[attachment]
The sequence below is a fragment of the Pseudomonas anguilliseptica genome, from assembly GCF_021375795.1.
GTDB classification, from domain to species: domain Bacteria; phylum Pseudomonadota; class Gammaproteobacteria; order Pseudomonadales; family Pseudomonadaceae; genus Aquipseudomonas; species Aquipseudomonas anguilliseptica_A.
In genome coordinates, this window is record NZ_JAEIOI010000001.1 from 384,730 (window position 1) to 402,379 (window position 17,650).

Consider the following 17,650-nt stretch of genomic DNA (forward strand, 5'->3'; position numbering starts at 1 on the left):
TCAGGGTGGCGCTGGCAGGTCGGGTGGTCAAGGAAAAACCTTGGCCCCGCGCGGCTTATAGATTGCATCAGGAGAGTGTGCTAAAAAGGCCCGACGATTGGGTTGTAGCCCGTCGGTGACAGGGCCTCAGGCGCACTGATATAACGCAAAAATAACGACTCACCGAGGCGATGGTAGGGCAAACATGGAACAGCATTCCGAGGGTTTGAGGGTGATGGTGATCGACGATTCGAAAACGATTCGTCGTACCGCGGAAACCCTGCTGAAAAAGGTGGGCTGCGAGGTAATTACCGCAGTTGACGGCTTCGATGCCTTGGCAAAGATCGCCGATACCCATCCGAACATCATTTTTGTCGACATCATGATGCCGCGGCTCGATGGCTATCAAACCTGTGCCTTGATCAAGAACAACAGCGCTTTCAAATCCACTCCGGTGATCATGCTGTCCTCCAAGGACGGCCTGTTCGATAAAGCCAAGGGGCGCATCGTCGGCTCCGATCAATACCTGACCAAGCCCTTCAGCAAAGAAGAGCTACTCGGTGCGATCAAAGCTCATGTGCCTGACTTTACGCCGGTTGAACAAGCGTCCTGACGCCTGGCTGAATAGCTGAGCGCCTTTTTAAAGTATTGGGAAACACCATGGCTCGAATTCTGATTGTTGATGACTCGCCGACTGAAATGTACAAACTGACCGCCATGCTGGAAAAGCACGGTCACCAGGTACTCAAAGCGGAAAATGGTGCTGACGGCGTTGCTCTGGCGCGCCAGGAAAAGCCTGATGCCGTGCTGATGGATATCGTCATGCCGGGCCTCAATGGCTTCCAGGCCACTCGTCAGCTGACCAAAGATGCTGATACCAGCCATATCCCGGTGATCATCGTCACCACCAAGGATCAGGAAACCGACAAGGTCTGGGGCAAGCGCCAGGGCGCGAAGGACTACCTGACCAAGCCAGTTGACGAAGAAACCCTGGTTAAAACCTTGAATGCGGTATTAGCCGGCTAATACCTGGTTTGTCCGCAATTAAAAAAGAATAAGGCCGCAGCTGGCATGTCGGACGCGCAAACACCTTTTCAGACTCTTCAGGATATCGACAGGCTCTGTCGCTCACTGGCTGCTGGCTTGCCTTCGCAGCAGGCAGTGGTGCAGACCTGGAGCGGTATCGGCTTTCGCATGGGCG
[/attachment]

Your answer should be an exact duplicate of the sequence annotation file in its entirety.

The sequence below is a fragment of the Pseudomonas anguilliseptica genome, from assembly GCF_021375795.1.
GTDB classification, from domain to species: domain Bacteria; phylum Pseudomonadota; class Gammaproteobacteria; order Pseudomonadales; family Pseudomonadaceae; genus Aquipseudomonas; species Aquipseudomonas anguilliseptica_A.
In genome coordinates, this window is record NZ_JAEIOI010000001.1 from 384,730 (window position 1) to 402,379 (window position 17,650).

Consider the following 17,650-nt stretch of genomic DNA (forward strand, 5'->3'; position numbering starts at 1 on the left):
TCAGGGTGGCGCTGGCAGGTCGGGTGGTCAAGGAAAAACCTTGGCCCCGCGCGGCTTATAGATTGCATCAGGAGAGTGTGCTAAAAAGGCCCGACGATTGGGTTGTAGCCCGTCGGTGACAGGGCCTCAGGCGCACTGATATAACGCAAAAATAACGACTCACCGAGGCGATGGTAGGGCAAACATGGAACAGCATTCCGAGGGTTTGAGGGTGATGGTGATCGACGATTCGAAAACGATTCGTCGTACCGCGGAAACCCTGCTGAAAAAGGTGGGCTGCGAGGTAATTACCGCAGTTGACGGCTTCGATGCCTTGGCAAAGATCGCCGATACCCATCCGAACATCATTTTTGTCGACATCATGATGCCGCGGCTCGATGGCTATCAAACCTGTGCCTTGATCAAGAACAACAGCGCTTTCAAATCCACTCCGGTGATCATGCTGTCCTCCAAGGACGGCCTGTTCGATAAAGCCAAGGGGCGCATCGTCGGCTCCGATCAATACCTGACCAAGCCCTTCAGCAAAGAAGAGCTACTCGGTGCGATCAAAGCTCATGTGCCTGACTTTACGCCGGTTGAACAAGCGTCCTGACGCCTGGCTGAATAGCTGAGCGCCTTTTTAAAGTATTGGGAAACACCATGGCTCGAATTCTGATTGTTGATGACTCGCCGACTGAAATGTACAAACTGACCGCCATGCTGGAAAAGCACGGTCACCAGGTACTCAAAGCGGAAAATGGTGCTGACGGCGTTGCTCTGGCGCGCCAGGAAAAGCCTGATGCCGTGCTGATGGATATCGTCATGCCGGGCCTCAATGGCTTCCAGGCCACTCGTCAGCTGACCAAAGATGCTGATACCAGCCATATCCCGGTGATCATCGTCACCACCAAGGATCAGGAAACCGACAAGGTCTGGGGCAAGCGCCAGGGCGCGAAGGACTACCTGACCAAGCCAGTTGACGAAGAAACCCTGGTTAAAACCTTGAATGCGGTATTAGCCGGCTAATACCTGGTTTGTCCGCAATTAAAAAAGAATAAGGCCGCAGCTGGCATGTCGGACGCGCAAACACCTTTTCAGACTCTTCAGGATATCGACAGGCTCTGTCGCTCACTGGCTGCTGGCTTGCCTTCGCAGCAGGCAGTGGTGCAGACCTGGAGCGGTATCGGCTTTCGCATGGGCG